Alpha Zulu

Dec 13, 2022
Web Exclusive

By Michelle Dalarossa

More than 25 years after forming, French quartet Phoenix continues to hold their own as an indie-pop heavyweight on the sleek and effervescent Alpha Zulu. Their seventh studio album comes five years after 2017’s dreamy Ti Amo, delivering a tight and cohesive addition to their legacy of polished 10-track records. In true Phoenix style, the group recorded the album in an empty Parisian art museum during the pandemic, fitting for a band that co-opted Mozart’s name for an album title and that sets their shows with backdrops of the Palace of Versaille. But on Alpha Zulu, this flair for grandiosity largely ends there, replaced instead with gauzy synth-pop and carbonated ’80s electronica.

It’s a sound that Phoenix has played with in the past, but unlike the tinny, electronic currents of 2013’s Bankrupt! or the soft, floating synths of Ti Amo, Alpha Zulu’s computerized soundscape is bubblier and more staccato, a little spikier and a little more angular. On “The Only One,” an ecosystem of synths drives its percussive intro, and the following track, “After Midnight,” sees a crunchy, New Order-esque backing track melt seamlessly into glossy electric guitars and a jittery burst of keyboards.

In this way, Alpha Zulu sees Phoenix stretching its sonic borders. At its core, though, the album is still very much a Phoenix album; its heavier electronica is just another vessel for the same snappy hooks, weightless nostalgia, and indie-rock roots they’ve come to be known for. Just look at “Tonight” (which features Ezra Koenig), one of the record’s lead singles that harkens back to the late-aughts with its sunny guitars, forceful drums, and of course, Vampire Weekend’s frontman. “Artefact” is another track that leans into pure alt-rock and sounds classically Phoenix, complete with a lilting chorus and zippy harpsichord.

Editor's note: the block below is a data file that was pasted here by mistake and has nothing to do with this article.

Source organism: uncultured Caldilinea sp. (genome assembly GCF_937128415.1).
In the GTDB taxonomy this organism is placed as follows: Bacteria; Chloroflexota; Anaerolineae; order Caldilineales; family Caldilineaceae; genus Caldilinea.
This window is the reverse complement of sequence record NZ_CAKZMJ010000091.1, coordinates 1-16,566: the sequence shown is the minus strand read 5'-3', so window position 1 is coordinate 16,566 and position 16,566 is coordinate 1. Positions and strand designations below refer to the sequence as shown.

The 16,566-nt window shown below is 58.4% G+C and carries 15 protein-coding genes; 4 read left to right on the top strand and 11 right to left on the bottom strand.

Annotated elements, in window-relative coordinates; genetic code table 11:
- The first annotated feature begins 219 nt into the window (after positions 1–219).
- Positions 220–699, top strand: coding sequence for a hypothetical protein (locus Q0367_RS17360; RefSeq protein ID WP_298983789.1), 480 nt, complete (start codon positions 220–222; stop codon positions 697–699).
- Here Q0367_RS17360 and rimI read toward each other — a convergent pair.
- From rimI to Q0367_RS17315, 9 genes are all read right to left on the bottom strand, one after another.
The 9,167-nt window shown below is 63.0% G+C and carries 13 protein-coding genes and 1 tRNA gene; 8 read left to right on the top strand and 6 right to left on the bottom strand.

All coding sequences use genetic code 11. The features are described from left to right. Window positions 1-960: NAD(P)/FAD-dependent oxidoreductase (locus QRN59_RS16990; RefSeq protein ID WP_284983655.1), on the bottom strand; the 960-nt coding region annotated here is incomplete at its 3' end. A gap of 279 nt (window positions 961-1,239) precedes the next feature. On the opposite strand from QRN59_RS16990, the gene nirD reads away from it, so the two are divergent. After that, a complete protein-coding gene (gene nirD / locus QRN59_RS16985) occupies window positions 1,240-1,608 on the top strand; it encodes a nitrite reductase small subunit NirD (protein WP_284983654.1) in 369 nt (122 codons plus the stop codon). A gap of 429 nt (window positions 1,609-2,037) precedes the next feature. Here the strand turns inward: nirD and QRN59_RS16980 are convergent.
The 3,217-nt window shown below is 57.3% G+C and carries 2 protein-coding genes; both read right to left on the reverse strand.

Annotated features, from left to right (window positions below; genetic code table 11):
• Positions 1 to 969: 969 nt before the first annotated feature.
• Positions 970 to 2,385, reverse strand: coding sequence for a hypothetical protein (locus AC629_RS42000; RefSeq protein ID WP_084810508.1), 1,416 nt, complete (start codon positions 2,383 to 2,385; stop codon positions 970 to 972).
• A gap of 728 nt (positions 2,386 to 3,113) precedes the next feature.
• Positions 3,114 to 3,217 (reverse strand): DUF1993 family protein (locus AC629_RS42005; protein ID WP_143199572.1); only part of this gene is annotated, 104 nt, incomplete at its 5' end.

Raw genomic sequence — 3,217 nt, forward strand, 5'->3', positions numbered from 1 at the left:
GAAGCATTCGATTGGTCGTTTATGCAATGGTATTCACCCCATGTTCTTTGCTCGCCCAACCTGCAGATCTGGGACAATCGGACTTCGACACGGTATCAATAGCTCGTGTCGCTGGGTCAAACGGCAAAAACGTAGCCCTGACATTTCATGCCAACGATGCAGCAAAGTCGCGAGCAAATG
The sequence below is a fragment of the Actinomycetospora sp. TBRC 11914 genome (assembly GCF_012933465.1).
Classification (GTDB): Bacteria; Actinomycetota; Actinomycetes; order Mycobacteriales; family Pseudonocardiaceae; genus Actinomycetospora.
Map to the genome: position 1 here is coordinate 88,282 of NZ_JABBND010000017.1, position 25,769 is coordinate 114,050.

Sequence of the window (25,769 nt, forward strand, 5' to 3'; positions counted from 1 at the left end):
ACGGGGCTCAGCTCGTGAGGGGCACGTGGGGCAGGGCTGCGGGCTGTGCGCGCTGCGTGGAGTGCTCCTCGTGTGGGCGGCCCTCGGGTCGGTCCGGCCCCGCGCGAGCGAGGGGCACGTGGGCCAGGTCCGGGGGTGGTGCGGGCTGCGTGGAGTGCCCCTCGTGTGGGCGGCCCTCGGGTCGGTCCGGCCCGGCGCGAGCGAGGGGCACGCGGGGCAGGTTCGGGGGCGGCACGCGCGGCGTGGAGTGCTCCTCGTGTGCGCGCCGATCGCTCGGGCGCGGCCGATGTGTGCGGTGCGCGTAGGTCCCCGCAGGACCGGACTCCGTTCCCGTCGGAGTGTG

While the album doesn’t venture too far from glossy, mid-tempo numbers, it does take a few turns for the moodier with title track “Alpha Zulu” and the overcast “All Eyes On Me.” However, these attempts at an edgier sound come off as gimmicky from a band that’s usually silky-smooth and emotive, especially with interjections like “Woo ha!” and lyrics like “I’m not that innocent.” This aloofness seems further out of place with the album’s thematic elements, which hint at relational woes and disillusionment. There’s a constant sense of uncertainty and self-questioning in the record’s fragmentary lyrics that sound like one-sided arguments, from “Can I be the only one/Giving hugs and getting none?” to “Is there anybody else?/Is there anyone who cares?”

Despite lyrics that seesaw between melancholy and wistful, there’s an airy rapture to the band’s melodies that makes them consistently infectious, a quality that, along with Thomas Mars’ balmy vocals, buoys the album into sonic optimism and vitality. These qualities are the threads that run through Phoenix’s extensive opus and part of what makes the group as beloved as they are. Alpha Zulu proves that while they may play with novel sounds and textures, Phoenix are in no danger of losing their melodic instincts and effortless indie-pop sensibilities. (

Author rating: 8/10

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